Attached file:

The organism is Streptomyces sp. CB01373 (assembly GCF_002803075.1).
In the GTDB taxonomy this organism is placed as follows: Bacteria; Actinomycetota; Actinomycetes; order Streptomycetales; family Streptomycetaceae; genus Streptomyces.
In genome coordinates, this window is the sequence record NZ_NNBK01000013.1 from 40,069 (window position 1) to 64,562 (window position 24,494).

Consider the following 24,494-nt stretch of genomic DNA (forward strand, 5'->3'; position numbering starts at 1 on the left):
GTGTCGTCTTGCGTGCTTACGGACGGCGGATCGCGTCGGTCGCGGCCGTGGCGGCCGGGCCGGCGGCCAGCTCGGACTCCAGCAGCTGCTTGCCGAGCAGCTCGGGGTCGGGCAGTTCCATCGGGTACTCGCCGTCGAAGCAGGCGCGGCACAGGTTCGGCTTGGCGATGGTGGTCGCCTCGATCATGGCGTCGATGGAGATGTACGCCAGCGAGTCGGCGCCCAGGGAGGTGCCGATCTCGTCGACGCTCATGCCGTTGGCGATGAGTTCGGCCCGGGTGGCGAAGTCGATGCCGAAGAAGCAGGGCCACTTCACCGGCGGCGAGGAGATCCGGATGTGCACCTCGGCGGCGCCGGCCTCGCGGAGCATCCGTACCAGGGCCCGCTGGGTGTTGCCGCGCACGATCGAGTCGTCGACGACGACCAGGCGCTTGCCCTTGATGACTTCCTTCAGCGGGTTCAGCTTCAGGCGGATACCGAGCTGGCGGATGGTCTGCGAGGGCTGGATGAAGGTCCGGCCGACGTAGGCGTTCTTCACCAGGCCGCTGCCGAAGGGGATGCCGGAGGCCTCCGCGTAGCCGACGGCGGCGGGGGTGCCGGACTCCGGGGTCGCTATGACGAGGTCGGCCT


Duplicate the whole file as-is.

The organism is Streptomyces sp. CB01373 (assembly GCF_002803075.1).
In the GTDB taxonomy this organism is placed as follows: Bacteria; Actinomycetota; Actinomycetes; order Streptomycetales; family Streptomycetaceae; genus Streptomyces.
In genome coordinates, this window is the sequence record NZ_NNBK01000013.1 from 40,069 (window position 1) to 64,562 (window position 24,494).

Consider the following 24,494-nt stretch of genomic DNA (forward strand, 5'->3'; position numbering starts at 1 on the left):
GTGTCGTCTTGCGTGCTTACGGACGGCGGATCGCGTCGGTCGCGGCCGTGGCGGCCGGGCCGGCGGCCAGCTCGGACTCCAGCAGCTGCTTGCCGAGCAGCTCGGGGTCGGGCAGTTCCATCGGGTACTCGCCGTCGAAGCAGGCGCGGCACAGGTTCGGCTTGGCGATGGTGGTCGCCTCGATCATGGCGTCGATGGAGATGTACGCCAGCGAGTCGGCGCCCAGGGAGGTGCCGATCTCGTCGACGCTCATGCCGTTGGCGATGAGTTCGGCCCGGGTGGCGAAGTCGATGCCGAAGAAGCAGGGCCACTTCACCGGCGGCGAGGAGATCCGGATGTGCACCTCGGCGGCGCCGGCCTCGCGGAGCATCCGTACCAGGGCCCGCTGGGTGTTGCCGCGCACGATCGAGTCGTCGACGACGACCAGGCGCTTGCCCTTGATGACTTCCTTCAGCGGGTTCAGCTTCAGGCGGATACCGAGCTGGCGGATGGTCTGCGAGGGCTGGATGAAGGTCCGGCCGACGTAGGCGTTCTTCACCAGGCCGCTGCCGAAGGGGATGCCGGAGGCCTCCGCGTAGCCGACGGCGGCGGGGGTGCCGGACTCCGGGGTCGCTATGACGAGGTCGGCCT